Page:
Microwave measurement

A device that uses microwaves to measure impurities in liquids could be used to detect contaminants in blood, moisture in aircraft fuel and let drivers know when brake fluid needs changing.

Oxford University’s technology transfer company, Isis Innovation, is planning to commercialise its active microwave cavity sensors to market. Isis claims that unlike similar devices, its solution can test fluid in situ without having to remove a sample, and offers a high Q (quality) factor.

The Q factor of a resonator is a function of the energy stored per cycle of oscillation compared with the energy dissipated per cycle of oscillation. A high Q factor means that the loss in the active cavity resonators is significantly smaller, giving a high signal-to-noise ratio — a measure of sensitivity.

The sensor, or Rhumbatron, sprang from research carried out by Oxford University’s Prof John Gregg, an expert on RF and spintronic devices. There are two main types: a fixed cavity device, and a tuneable version. Cavity length can be changed in the latter by screwing the top down — a mechanical process that could be automated.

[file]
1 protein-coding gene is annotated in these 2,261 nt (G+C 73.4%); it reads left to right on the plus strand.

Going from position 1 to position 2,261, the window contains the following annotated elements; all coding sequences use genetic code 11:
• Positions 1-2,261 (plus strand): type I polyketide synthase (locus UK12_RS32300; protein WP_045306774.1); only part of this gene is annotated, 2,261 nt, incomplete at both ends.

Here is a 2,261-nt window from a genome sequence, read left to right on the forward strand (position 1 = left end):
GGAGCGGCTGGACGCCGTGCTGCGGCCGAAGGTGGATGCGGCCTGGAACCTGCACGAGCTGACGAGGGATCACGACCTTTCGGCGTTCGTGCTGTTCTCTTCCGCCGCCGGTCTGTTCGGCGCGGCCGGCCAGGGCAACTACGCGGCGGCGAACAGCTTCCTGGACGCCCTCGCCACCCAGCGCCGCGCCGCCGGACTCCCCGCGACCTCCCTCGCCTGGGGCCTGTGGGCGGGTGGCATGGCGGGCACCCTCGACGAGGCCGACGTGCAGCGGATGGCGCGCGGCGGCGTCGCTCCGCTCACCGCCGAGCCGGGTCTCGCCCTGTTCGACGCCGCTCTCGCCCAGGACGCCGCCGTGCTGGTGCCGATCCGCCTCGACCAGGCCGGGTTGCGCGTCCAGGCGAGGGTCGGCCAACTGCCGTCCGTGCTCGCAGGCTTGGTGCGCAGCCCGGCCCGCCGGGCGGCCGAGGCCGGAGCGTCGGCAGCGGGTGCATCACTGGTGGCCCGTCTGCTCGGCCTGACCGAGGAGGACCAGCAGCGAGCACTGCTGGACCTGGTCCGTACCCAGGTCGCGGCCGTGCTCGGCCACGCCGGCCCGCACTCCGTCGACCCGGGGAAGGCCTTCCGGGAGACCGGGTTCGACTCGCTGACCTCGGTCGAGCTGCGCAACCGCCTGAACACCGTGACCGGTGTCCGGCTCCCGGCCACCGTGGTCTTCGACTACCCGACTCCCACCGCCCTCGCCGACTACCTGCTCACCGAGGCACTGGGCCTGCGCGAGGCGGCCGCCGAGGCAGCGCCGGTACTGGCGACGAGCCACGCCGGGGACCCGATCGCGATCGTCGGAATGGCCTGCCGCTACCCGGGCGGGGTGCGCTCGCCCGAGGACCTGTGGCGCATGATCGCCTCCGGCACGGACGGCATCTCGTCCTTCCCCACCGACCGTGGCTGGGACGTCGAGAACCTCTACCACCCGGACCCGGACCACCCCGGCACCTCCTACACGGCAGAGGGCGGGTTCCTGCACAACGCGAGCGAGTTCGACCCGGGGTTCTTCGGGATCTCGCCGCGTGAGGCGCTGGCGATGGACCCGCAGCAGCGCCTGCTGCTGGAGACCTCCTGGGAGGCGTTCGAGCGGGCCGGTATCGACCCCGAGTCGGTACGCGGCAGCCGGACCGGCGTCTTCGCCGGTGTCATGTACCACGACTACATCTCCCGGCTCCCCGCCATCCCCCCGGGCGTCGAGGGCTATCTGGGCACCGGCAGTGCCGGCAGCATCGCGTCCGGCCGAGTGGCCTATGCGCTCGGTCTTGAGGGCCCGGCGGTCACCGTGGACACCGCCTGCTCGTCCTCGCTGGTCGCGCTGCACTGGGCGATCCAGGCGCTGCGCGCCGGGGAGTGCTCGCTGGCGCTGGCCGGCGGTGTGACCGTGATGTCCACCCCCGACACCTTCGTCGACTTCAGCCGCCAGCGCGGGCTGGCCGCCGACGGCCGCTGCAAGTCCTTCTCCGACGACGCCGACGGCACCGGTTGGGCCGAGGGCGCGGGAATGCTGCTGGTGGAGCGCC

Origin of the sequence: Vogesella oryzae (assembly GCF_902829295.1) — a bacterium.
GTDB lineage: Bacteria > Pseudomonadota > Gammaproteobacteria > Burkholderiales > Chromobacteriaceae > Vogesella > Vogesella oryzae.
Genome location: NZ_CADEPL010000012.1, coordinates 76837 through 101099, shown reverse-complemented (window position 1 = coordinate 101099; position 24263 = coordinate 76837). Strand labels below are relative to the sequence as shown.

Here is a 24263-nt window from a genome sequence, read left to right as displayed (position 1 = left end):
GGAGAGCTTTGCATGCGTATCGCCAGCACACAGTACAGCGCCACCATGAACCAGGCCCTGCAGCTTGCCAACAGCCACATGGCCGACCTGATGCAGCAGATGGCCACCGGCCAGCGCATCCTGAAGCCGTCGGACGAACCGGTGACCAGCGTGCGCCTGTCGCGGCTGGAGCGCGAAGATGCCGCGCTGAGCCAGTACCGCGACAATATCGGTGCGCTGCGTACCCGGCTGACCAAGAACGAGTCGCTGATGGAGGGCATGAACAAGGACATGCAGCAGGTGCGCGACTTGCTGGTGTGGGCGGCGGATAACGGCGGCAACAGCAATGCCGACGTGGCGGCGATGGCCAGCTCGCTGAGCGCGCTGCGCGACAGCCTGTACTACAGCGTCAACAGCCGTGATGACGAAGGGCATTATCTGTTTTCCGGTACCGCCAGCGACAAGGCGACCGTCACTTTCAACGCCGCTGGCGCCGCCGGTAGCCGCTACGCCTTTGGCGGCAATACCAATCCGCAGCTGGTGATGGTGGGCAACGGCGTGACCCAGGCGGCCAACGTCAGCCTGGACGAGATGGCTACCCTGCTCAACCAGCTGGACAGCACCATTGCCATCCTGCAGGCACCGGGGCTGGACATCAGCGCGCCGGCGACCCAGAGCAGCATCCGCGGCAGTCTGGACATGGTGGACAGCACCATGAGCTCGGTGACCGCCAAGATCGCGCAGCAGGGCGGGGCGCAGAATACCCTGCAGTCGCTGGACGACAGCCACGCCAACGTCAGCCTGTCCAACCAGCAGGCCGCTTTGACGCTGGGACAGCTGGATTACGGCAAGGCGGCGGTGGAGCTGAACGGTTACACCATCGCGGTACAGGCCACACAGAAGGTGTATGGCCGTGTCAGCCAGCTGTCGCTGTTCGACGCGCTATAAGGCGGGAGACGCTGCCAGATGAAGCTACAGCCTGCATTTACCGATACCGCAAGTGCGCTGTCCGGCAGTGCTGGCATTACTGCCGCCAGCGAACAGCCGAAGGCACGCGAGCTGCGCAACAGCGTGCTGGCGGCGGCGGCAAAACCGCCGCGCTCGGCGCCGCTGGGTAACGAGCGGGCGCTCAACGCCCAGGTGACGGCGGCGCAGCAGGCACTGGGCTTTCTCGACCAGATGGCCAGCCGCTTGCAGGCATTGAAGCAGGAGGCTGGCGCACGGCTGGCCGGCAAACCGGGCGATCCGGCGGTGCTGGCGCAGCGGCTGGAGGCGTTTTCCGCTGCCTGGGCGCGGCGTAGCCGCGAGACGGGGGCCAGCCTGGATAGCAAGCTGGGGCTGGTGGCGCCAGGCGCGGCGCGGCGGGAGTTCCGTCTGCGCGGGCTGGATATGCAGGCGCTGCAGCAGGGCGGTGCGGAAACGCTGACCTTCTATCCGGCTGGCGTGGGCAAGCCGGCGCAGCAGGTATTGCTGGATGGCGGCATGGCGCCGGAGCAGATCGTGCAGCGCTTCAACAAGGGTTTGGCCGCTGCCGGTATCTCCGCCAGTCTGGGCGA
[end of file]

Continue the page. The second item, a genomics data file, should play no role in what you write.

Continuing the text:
Dr Rakesh Roshan, a project manager in Isis’s technology transfer group, said: ‘As the liquid flows in one end and out the other, we input RF waves and examine the changes in the frequency whenever a liquid with a contaminant passes through in comparison with a pure liquid.’

The active nature allows real-time dynamic measurement, meaning it could, for example, be installed in a car and continually monitor the health of the brake fluid then automatically notify the driver when it needs changing. As it can detect liquid as well as solid contaminants, in avionics it could accurately measure the moisture content of fuel, giving advance warning of the threat of it freezing before it reaches dangerous levels.

Most work to date has been on non-biological samples, but a researcher is currently working with a prototype device to see the effect of contaminants in a blood sample. It could also be adapted to detect cancerous tissue, and other life-sciences applications.

Isis is seeking to commercialise the device and has signed development contracts with four companies. It is also working with an electronic design company, which will make a more commercial prototype.

‘What we have in the lab at the moment is a very “Heath Robinson” kind of thing,’ said Roshan. ‘They are trying to tidy it up and make it look more commercially attractive for their own client, but we hope the prototype will lead to a licensing deal with that client.’

The prototyping process will take another six months. ‘The time from there to the market depends on the appetite of any aerospace or automobile company for this kind of sensor, although the fact is their business is not so healthy at the moment,’ said Roshan.

Berenice Baker